Winters are long here in Vermont, and there’s not a ton to do in our tiny town. And so, when the public library posted a sign for a sourdough bread workshop, I signed right up. Because honestly, there weren’t many other options, and who doesn’t love sourdough bread?
I’d never baked bread before, ever. And sourdough is a bit different, a little intimidating. Rather than using yeast, you care for a “starter.”The person leading the workshop sent each of us home with a tiny bit of sourdough starter. And, again, because there’s not much else to do here in the winter and a warm oven full of delicious sounding bread was super appealing, I took that starter home and immediately got to work.
My first loaf was an utter fail.
It smelled good, sure, and the warmth was nice and the process of making it was nice. But I didn’t coax the starter enough, nor did I give my first loaf nearly enough time to rise. It had that lovely fermented smell, but it looked more like a Communion wafer.
I’ve had better loaves since (like the fancy fruit and nut one I made for Christmas, above), but I’ve had other failures, too. In learning this new skill, in kneading a loaf, sometimes it strikes me: writing is a lot like making sourdough.
1. Ferment It Unlike yeasted breads, sourdough rises because of fermentation. It's probiotic: You feed it and it feeds you. The starter consumes the flour you feed it; when you eat the bread, that same beneficial bacteria helps you maintain a healthy gut.
The thing is, a fermenting starter doesn’t look like much at first. It’s a bland pale slurry and if you inspect it too closely, it kind of, well, stinks.
2. Feed It This is what intimidated me about sourdough: starter is a living thing, on a continuous loop of feeding and fermentation. They’re also microbiomes: the flavor and rise of a loaf depends on conditions. A starter likes a certain temperature and humidity, it absorbs bits of bacteria on your hands and in your kitchen, it responds to the quality of water in your tap. Like the words and images we feed our brains, a starter absorbs and uses what surrounds it. And that can change, depending on all the conditions listed above.
Sometimes, you’re too busy to feed my starter, just as those days when you’re too busy to write. You store it in the fridge. When you want to bake again, you have to nurture it back to life over the course of several days. The first loaf is always a little wonky but the starter is always there, just like ideas in the back of your mind, fermenting.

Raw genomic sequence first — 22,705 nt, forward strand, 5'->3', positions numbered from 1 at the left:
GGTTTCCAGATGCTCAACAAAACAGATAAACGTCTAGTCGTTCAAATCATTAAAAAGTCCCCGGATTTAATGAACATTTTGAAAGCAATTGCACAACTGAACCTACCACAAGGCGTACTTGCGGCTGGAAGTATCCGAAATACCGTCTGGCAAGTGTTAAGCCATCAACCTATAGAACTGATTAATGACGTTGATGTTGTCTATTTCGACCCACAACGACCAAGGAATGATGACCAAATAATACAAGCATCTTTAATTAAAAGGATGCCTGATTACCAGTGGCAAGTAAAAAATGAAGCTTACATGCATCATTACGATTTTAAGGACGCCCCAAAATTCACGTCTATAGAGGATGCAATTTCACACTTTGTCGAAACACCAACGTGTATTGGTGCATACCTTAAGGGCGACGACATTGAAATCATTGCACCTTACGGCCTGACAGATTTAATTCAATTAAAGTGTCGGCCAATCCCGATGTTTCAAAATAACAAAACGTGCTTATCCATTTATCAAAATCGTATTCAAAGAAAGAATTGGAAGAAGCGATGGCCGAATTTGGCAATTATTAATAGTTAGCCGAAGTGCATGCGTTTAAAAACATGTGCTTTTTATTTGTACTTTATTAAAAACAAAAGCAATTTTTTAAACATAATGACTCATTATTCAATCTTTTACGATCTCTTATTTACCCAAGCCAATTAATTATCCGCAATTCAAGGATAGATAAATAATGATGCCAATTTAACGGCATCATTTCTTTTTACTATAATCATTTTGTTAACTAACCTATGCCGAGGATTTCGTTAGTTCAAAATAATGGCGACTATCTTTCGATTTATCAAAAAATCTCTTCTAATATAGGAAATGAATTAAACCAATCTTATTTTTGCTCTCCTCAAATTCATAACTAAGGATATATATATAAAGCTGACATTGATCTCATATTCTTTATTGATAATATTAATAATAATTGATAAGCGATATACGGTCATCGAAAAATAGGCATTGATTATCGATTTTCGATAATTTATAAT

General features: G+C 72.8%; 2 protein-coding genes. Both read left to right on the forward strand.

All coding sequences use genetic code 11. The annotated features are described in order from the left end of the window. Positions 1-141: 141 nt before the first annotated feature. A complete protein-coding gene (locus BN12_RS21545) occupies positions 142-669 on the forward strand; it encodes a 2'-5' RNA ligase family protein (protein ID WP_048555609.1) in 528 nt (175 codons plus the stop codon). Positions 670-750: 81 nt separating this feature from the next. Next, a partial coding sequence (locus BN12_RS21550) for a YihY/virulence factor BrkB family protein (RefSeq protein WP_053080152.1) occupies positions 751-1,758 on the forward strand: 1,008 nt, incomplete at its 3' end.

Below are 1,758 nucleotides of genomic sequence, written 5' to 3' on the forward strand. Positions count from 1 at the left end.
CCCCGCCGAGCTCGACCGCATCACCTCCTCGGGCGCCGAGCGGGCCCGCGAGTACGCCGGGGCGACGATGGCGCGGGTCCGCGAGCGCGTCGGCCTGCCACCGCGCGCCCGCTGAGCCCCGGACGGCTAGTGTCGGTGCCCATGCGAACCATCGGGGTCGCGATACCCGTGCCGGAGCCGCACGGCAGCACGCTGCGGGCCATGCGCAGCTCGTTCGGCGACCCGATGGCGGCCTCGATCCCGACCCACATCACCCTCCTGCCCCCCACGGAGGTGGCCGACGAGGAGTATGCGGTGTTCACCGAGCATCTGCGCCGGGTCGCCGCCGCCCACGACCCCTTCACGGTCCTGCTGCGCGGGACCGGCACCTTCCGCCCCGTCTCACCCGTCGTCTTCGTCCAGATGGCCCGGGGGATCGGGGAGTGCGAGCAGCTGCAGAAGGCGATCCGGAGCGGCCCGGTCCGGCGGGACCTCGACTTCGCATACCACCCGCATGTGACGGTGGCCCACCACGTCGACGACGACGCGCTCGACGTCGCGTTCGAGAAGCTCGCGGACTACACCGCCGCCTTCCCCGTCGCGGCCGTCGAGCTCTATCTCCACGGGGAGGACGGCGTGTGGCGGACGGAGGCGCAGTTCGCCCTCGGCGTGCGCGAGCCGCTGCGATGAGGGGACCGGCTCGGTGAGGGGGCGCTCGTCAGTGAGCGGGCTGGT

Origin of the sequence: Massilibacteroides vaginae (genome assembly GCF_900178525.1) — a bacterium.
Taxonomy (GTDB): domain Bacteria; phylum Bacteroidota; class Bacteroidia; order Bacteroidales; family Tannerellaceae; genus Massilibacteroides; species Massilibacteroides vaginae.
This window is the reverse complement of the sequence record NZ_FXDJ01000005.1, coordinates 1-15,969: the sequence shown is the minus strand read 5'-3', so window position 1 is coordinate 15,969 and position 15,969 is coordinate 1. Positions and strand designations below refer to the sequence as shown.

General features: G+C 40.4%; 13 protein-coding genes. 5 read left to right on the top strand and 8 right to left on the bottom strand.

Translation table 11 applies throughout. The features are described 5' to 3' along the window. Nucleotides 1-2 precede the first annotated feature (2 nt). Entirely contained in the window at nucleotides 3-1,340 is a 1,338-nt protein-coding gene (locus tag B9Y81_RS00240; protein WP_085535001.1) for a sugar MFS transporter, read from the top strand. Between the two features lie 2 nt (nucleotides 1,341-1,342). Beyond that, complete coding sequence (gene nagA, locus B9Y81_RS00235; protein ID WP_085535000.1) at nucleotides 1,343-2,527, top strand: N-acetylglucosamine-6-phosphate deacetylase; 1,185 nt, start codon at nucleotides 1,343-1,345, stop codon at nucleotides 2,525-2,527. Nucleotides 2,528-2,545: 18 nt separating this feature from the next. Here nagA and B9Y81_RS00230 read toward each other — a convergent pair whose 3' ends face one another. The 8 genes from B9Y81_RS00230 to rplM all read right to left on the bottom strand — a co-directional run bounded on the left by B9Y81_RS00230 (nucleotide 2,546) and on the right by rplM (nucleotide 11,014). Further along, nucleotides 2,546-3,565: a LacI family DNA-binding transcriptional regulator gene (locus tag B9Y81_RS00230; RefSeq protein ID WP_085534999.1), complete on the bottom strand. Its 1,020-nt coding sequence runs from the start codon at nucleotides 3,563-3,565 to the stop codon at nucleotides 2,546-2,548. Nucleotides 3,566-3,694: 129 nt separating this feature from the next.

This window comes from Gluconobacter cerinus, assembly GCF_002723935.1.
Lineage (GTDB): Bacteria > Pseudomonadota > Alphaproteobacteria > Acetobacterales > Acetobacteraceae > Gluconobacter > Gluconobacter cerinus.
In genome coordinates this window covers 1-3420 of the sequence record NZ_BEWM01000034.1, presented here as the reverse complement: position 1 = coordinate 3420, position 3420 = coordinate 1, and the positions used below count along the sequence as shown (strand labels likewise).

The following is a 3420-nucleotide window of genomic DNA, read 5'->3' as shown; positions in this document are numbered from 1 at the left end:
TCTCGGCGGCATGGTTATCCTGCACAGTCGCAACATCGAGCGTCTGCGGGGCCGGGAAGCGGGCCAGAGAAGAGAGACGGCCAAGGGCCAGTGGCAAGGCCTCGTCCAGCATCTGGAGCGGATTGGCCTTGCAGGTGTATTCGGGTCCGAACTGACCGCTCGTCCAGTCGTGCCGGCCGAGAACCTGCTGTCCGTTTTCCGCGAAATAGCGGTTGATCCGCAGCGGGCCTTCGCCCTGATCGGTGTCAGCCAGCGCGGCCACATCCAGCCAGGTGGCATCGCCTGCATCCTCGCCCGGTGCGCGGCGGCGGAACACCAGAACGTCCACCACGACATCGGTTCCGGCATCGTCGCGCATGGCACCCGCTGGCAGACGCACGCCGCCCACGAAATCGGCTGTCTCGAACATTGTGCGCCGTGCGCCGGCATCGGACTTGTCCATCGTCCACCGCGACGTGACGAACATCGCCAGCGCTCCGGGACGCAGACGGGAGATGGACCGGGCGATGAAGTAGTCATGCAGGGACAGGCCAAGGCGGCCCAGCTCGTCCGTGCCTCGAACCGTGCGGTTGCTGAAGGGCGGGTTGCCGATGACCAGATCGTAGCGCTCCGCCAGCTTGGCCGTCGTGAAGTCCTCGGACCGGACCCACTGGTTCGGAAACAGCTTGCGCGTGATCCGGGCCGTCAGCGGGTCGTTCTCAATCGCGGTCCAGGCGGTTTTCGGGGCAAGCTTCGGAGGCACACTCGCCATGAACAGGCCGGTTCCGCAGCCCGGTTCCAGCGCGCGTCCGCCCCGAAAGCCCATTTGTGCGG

3. Mix It Like a good idea, you know when a starter is ready. It’s foaming and bubbling away (sometimes in the heat of summer it even overflows onto the counter). This active stage in the fermentation process is a small window. Once a starter is ready, act ON it! Mix that dough! Write that draft!
4. Let It Rest This is the hardest part. Your kitchen is a mess. You have that awful first draft or that mixture of dough that sort of looks like a loaf but really not at all. It smells like it has potential, but it’s sticky and lumpy and it hasn’t risen yet. You want to rush it. You want it to be that gorgeous crusty loaf that you can almost taste. But, it’s still working. It’s still fermenting. And if you it rush it, it won’t rise.
5. Knead It This is the revision stage. You dump that resting dough on a floured surface and you can usually tell right away if you had a good starter or if you rushed it too much. But, take heart! It’s not too late! Many a loaf can be saved by kneading it a little extra flour, reshaping that dough into a loaf, and letting it rest. Again.
6. Repeat This is a slow process. Growing things always is. There can be several more rounds of kneading and reshaping and proofing your loaf. Loaves can need anywhere from an hour to twenty-four hours to rise. You never know how long an idea is going to take to become a finished manuscript, either.
7. Try Again Sometimes, it’s just not a great loaf. Conditions weren’t right. You were rushing, or the starter wasn’t active enough, or the oven didn’t preheat, or some baker on Instagram posted a very fancy loaf and you just don’t want to even lookat your sad crusty lump. It’s ok! There’s still starter there, fermenting, waiting for when you’re ready to try again. And the next loaf will beglorious.
8. Remix, Try a New Recipe, Spice It Up Eventually, you’re going to nail that basic recipe. And as delicious as sourdough is, mastery is boring. And so you try something new. Score your loaf in a fancy pattern. Mix in some herbs. Shape a different kind of loaf. Challenge yourself, bring your experiments to the table, and invite others to dig in. You can do it. And then, you can do it again.